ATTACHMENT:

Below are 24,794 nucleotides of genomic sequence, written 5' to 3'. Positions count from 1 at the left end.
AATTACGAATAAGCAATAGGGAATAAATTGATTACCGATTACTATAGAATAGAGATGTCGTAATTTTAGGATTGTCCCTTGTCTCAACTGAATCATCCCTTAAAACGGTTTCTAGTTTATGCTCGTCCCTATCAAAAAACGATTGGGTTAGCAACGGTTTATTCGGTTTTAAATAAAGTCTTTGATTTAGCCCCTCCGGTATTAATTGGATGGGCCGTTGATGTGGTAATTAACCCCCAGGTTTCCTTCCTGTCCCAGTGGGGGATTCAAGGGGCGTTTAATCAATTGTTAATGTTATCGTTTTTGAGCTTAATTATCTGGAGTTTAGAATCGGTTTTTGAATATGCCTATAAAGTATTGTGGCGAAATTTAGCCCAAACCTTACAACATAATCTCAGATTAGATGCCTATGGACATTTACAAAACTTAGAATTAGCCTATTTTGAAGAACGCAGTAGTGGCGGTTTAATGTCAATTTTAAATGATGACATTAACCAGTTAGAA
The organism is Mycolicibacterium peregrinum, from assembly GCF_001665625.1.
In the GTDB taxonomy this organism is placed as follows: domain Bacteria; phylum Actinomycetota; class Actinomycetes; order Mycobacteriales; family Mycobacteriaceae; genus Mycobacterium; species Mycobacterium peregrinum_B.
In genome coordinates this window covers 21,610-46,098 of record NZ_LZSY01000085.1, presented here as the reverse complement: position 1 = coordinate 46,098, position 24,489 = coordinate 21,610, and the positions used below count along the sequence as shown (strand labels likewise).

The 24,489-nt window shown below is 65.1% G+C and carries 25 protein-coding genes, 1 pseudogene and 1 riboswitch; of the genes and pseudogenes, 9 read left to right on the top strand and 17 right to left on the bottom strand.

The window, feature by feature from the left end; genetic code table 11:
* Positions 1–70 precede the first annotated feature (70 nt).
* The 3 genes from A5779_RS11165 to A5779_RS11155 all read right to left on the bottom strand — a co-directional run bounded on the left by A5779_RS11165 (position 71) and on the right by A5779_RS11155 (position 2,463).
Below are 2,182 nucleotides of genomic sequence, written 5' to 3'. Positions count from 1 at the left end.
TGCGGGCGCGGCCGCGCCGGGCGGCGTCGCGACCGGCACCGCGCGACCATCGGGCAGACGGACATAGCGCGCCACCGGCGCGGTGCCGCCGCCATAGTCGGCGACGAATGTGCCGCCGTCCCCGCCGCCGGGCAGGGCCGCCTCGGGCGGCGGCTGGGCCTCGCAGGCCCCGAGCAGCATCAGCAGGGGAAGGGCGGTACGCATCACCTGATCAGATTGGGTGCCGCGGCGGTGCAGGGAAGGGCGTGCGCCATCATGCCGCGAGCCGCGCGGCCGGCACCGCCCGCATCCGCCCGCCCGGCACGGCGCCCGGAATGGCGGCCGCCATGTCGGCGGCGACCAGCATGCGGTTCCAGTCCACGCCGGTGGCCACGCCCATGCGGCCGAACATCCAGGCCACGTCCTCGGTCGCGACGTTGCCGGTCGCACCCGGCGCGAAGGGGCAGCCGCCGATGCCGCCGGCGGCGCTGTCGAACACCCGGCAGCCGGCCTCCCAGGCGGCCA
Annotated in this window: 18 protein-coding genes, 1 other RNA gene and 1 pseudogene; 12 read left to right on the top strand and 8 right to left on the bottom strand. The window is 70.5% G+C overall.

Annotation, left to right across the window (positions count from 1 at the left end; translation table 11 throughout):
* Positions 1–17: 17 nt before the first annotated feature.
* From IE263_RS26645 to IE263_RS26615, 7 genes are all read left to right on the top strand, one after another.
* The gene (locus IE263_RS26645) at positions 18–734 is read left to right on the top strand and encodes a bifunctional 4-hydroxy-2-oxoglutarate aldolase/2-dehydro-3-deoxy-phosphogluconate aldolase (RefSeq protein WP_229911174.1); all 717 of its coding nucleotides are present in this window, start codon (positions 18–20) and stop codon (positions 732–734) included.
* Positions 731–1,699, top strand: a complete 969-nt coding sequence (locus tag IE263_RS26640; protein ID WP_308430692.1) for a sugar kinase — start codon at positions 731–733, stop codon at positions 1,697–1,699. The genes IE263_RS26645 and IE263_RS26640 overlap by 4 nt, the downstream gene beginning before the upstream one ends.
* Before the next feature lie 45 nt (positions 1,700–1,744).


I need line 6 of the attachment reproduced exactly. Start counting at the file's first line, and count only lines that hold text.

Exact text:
The 24,489-nt window shown below is 65.1% G+C and carries 25 protein-coding genes, 1 pseudogene and 1 riboswitch; of the genes and pseudogenes, 9 read left to right on the top strand and 17 right to left on the bottom strand.